Andy Grove, who fled from Nazi and Soviet oppression to become one of the most powerful business leaders in the global tech industry as the chairman and CEO of Intel, died on Monday. He was 79.
- Grove was the first hire at Intel, which was founded in 1968 by former employees of Fairchild Semiconductor.
- Grove joined on day one as the company’s director of engineering, became Intel’s president in 1979, and its CEO in 1987.
- He stepped aside as CEO when he developed prostate cancer, but he continued to serve as chairman of the board until 2004.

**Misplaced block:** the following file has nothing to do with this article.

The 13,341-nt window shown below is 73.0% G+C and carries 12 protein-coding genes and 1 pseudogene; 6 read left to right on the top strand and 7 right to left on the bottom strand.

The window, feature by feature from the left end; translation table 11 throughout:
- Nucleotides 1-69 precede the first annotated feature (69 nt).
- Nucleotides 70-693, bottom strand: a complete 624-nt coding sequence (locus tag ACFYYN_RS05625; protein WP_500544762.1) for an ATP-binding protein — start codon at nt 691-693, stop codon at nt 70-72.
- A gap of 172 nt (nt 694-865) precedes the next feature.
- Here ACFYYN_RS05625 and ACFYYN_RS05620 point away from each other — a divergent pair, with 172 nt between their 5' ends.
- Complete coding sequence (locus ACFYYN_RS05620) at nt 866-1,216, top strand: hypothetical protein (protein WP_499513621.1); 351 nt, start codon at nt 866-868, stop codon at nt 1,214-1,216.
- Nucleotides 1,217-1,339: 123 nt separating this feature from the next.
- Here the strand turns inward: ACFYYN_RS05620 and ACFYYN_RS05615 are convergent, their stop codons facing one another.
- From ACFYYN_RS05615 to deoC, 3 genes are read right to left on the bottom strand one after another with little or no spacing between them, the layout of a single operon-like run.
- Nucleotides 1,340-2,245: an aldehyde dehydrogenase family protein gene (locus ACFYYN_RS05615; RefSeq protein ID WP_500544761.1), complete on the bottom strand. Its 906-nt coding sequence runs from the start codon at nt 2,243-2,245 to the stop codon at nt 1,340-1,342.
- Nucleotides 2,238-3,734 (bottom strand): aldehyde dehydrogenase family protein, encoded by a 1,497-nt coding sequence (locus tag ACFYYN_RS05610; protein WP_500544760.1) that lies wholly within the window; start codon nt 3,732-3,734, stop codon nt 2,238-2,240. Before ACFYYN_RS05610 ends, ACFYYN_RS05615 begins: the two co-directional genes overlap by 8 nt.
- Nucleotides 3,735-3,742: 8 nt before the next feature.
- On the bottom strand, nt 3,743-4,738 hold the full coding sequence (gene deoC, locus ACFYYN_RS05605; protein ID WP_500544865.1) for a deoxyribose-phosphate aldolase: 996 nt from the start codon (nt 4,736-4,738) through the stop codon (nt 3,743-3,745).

- During his leadership, Intel successfully transformed itself from a maker of memory chips to the world’s largest manufacturer of semiconductors, growing revenue from $1.9 billion to $26 billion.
- Grove was idolized by some of tech’s best-known leaders, including former Apple CEO Steve Jobs, who called him in 1997 to ask whether he should return to Apple.
- During Grove’s tenure as CEO, Intel produced chips including the 386 and Pentium, which became name brands unto themselves and laid the groundwork for much of the personal computing era.
- Grove was born András Gróf in Budapest, Hungary, in 1936. When he was 8, the Nazis invaded Hungary and sent 500,000 Jews to concentration camps.